Here is the letter issued by the House Small Brewer’s Caucus, addressed to the Department of Justice:
The Honorable William Baer
Assistant Attorney General, Antitrust Division
U.S. Department of Justice
950 Pennsylvania Avenue, NW
Washington, D.C. 20530-0001
Dear Mr. Baer:
As members of the House Small Brewers Caucus – a bipartisan group dedicated to issues affecting America’s small brewers – we write to urge the Department of Justice to undertake a comprehensive review of the global merger of Anheuser-Busch InBev (ABI) and SABMiller, the two largest beer manufacturers in the world, as well as any related divestiture of SABMiller’s ownership interest in the MillerCoors joint venture.
Along with a number of constituents, consumer advocates, craft breweries, independent beer distributors (wholesalers), retailers and industry groups, we are concerned about ABI’s increased leverage on all aspects of the United States beer industry. This deal is the largest global acquisition to date in the beer industry, and one of the largest acquisitions of a consumer goods company ever. As such, we believe that it is appropriate for the Department’s review to be even more comprehensive than its review of ABI’s acquisition of Grupo Modelo in 2012 and 2013.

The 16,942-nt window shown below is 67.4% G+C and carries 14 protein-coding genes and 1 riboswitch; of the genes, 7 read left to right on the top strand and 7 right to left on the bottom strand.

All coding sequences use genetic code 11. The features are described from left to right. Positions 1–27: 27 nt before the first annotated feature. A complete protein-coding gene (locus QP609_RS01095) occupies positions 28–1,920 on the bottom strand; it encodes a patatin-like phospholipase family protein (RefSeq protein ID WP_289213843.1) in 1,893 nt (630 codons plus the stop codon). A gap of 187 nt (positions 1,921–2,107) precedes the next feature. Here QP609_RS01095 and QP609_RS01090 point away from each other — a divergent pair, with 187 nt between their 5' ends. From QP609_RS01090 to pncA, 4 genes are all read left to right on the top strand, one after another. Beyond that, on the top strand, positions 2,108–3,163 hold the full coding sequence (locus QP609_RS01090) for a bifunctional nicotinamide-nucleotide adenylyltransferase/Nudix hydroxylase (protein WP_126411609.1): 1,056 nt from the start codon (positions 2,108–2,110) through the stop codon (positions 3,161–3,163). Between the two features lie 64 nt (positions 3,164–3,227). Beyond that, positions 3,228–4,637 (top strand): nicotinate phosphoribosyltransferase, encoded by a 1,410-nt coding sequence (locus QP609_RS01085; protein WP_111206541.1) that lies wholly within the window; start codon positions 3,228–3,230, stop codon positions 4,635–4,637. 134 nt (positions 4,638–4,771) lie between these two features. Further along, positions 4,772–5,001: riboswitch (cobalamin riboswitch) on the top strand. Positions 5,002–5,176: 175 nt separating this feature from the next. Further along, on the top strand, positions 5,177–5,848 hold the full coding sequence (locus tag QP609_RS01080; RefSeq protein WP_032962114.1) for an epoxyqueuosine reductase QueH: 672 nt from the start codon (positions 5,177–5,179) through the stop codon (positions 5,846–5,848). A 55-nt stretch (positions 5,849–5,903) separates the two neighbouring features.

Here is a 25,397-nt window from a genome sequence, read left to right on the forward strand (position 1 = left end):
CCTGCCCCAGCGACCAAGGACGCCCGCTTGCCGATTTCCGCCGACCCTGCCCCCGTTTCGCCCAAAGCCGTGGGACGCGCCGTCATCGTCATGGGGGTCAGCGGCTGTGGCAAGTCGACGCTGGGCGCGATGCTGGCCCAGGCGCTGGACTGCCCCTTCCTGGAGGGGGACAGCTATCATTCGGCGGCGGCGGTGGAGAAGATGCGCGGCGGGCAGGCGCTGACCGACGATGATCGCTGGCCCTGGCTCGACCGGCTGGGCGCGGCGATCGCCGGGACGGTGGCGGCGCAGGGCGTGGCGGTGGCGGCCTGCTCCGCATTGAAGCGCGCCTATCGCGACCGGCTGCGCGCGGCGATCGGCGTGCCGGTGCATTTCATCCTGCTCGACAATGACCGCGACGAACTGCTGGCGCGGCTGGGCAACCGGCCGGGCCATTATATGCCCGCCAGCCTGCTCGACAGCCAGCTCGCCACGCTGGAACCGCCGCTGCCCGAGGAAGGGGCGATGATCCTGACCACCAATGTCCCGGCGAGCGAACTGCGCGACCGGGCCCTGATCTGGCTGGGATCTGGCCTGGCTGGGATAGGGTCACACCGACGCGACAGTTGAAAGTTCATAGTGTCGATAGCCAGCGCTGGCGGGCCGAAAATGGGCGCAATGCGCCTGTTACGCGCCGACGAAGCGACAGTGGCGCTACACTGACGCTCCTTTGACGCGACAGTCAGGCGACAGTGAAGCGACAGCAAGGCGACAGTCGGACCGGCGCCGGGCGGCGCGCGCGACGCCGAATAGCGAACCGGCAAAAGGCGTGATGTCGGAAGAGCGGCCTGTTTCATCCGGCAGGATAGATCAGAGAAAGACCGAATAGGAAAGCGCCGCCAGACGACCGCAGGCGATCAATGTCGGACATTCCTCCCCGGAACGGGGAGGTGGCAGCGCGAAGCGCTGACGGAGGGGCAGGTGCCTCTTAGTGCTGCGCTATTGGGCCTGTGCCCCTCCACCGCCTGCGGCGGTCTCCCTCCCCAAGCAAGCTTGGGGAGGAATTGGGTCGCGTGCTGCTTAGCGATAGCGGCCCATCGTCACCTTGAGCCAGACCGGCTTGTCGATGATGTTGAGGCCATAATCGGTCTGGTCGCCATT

If ABI’s acquisition of SABMiller proceeds, the combined new company would represent 58 percent of global beer profits, casting a long shadow in the U.S. marketplace where ABI, already the largest brewer, would increase its dominance.
ABI is currently the primary brewer for the largest network of U.S. multi-brand independent beer distributors and has unique access to larger retail accounts and other advantages stemming from the scope and scale of its operations. While brewers are generally required by state law to utilize licensed beer distributors to store and deliver their products to retailers, ABI also exercises vertical control through ownership of multi-brand beer distributors in some states. The distributors owned by ABI also sell beer brands that directly compete with ABI. In fact, recent takeovers make ABI one of the fastest growing beer distributors in the United States, having acquired 12 independent distributors in nine states since 2012.